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How to add environment variables to a container with Portainer

Jack Wallen reveals you the way straightforward it’s to use environment variables on your containers with the assistance of the Portainer administration platform.

shipping containers
Image: iStockphoto/wissanu01

Environment variables are an vital piece of the container puzzle. With this function, you may outline crucial variables for the containers you deploy. For occasion, say you’re going to deploy a full-stack utility that is dependent upon MySQL. You would possibly need to have the opportunity to outline issues like databases, passwords and customers for that deployment. To do this, you employ environment variables.

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When environment variables are utilized in a command-line deployment (similar to while you use Docker-compose), they’ll be outlined in a .env file. Within the .env file, variables are outlined in key-value pairs, like so:

VARIABLE1_NAME=some worth
VARIABLE2_NAME=one other worth

You can add as many key-value pairs as you want within the .env file. When you deploy your container with Docker-compose, it’ll learn the .env file and apply the key-value pairs as wanted.

With Portainer, that is all dealt with inside a highly effective web-based GUI, so there’s no want to create a .env file manually.

I would like to present you the way to make use of the environment variables function in Portainer.

What you’ll want

The solely factor you’ll want to make this work is a operating occasion of Portainer, which may simply be deployed with the assistance of Docker.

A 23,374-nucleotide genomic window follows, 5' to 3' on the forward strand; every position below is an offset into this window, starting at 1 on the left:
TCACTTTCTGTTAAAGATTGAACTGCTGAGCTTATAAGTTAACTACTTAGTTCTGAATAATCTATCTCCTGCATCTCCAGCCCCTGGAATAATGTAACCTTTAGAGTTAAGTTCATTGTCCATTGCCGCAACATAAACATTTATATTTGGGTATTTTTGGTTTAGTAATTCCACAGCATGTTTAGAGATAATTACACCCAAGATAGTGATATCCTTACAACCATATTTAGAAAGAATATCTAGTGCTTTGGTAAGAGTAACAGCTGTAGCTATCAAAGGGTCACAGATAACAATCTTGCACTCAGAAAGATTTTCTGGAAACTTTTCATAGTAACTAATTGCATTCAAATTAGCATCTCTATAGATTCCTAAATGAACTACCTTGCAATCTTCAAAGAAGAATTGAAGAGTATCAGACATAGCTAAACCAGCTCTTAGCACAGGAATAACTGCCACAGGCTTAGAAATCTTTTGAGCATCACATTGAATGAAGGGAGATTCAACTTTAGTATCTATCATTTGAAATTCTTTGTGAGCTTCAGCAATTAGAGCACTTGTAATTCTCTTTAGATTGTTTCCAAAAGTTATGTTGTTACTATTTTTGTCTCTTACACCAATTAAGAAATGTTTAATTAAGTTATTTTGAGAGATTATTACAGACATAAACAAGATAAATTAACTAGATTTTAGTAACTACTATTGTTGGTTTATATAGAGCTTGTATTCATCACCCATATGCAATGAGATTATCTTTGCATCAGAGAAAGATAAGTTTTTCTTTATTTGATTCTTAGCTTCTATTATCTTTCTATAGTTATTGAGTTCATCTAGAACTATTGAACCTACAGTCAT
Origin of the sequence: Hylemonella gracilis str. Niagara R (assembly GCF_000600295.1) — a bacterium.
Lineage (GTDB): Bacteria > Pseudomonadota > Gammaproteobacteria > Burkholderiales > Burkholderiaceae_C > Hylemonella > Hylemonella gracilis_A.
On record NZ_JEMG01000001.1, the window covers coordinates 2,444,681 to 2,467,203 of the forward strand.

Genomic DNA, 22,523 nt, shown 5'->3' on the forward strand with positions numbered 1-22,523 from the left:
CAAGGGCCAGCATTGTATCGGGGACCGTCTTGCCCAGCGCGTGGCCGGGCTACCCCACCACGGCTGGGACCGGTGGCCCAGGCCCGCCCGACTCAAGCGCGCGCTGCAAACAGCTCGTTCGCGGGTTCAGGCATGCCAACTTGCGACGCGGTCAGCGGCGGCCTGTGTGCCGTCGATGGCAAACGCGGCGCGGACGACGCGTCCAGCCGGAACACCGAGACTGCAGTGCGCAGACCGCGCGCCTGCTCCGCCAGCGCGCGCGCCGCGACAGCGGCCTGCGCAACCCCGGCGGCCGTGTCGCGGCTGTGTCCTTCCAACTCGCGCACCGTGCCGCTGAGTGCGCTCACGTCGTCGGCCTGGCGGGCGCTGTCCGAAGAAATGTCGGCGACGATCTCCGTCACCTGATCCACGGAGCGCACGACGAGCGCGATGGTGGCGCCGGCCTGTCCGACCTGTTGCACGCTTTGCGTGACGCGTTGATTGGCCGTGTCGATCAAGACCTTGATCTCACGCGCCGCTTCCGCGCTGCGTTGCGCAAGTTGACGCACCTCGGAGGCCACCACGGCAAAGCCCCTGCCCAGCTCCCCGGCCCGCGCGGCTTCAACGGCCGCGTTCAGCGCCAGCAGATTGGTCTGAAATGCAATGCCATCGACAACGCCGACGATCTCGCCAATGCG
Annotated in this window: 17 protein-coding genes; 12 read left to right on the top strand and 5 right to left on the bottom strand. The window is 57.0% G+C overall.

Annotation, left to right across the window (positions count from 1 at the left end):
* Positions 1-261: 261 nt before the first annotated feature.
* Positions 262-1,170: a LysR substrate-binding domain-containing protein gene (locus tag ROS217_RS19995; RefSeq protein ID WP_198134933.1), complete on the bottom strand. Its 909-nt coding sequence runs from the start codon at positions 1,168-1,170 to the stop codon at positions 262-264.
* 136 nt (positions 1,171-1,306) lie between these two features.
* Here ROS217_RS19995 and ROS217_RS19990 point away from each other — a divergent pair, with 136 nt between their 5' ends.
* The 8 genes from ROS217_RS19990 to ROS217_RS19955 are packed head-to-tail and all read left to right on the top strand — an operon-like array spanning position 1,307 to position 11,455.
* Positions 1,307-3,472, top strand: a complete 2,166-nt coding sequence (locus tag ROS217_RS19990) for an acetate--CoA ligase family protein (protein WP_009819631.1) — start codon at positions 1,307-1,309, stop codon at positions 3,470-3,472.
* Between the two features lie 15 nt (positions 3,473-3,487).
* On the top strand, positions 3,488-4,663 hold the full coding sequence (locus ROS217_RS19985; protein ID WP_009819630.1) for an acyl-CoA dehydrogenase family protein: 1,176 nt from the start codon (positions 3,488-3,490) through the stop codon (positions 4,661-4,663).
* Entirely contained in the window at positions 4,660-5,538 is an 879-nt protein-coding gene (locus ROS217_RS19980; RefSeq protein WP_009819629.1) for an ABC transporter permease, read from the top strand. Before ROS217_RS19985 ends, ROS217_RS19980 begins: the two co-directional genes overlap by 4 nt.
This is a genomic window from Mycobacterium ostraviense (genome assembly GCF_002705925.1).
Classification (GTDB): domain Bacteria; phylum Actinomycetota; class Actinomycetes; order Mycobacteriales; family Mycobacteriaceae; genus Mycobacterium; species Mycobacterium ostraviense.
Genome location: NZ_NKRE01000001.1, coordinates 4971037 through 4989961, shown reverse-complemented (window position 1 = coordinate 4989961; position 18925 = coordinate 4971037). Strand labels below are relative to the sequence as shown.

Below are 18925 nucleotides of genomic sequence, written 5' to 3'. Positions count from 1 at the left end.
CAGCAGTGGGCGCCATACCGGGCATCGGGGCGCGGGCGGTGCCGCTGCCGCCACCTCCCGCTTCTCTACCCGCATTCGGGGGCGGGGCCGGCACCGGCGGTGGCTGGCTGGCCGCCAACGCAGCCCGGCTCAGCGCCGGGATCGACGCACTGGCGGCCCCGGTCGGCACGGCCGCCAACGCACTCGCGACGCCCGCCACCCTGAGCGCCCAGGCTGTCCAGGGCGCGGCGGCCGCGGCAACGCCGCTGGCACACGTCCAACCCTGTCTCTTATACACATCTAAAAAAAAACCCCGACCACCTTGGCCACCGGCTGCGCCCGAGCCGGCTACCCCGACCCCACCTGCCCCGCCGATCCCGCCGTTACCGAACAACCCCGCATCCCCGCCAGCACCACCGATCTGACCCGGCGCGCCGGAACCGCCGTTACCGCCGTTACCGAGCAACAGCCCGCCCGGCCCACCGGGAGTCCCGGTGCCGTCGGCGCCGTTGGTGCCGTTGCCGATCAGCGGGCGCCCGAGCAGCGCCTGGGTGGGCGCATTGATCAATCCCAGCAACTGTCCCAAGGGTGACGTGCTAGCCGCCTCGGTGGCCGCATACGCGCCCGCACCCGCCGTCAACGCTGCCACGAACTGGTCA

That’s it. Let’s get our environment variables on.

How to create a container with environment variables

Let’s use MySQL for example of assigning environment variables. Log into Portainer and click on Containers within the left navigation. In the ensuing web page (Figure A), click on Add Container.

Figure A

My list of containers grows every day.
My checklist of containers grows on daily basis.

In the Create a Container window (Figure B), give the container a identify after which sort mysql within the Image subject.

Figure B

Creating a new MySQL container in Portainer.
Creating a new MySQL container in Portainer.

Next, scroll down and click on the Env tab. Here, click on Add an environment variable (Figure C).

Figure C

The Environment Variables tab on the container creation page.
The environment variables tab on the container creation web page.

For our first environment variable, we’re going to set the basis password with the MYSQL_ROOT_PASSWORD key and set the worth to a sturdy/distinctive password. Again, click on Add an environment variable and set the MYSQL_DATABASE key to a worth giving the database a identify (similar to trtestdb). Add one other environment variable with the important thing MYSQL_USER. Set this worth to one thing like trtestuser. Finally, add one other environment variable with a key of MYSQL_PASSWORD key and a worth with a completely different sturdy/distinctive password.

The full checklist of key-value pairs ought to look one thing like that in Figure D.

Figure D

Our list of environment variable key-value pairs is ready to go.
Our checklist of environment variable key-value pairs is prepared to go.

Once you’ve stuffed out the key-value pairs, scroll again up and click on Deploy the Container. The deployment ought to occur pretty shortly, and also you’ll wind up with a operating occasion of MySQL that has your whole customized environment variables assigned. If you click on on that container, you may scroll down and see everything of the variables listed (Figure E).

Figure E

Here you also see some environment variables that were added by the container image along with those we set.
Here you additionally see some environment variables that have been added by the container picture alongside with these we set.

And that, docker builders, is the way you apply environment variables from inside the Portainer web-based GUI.

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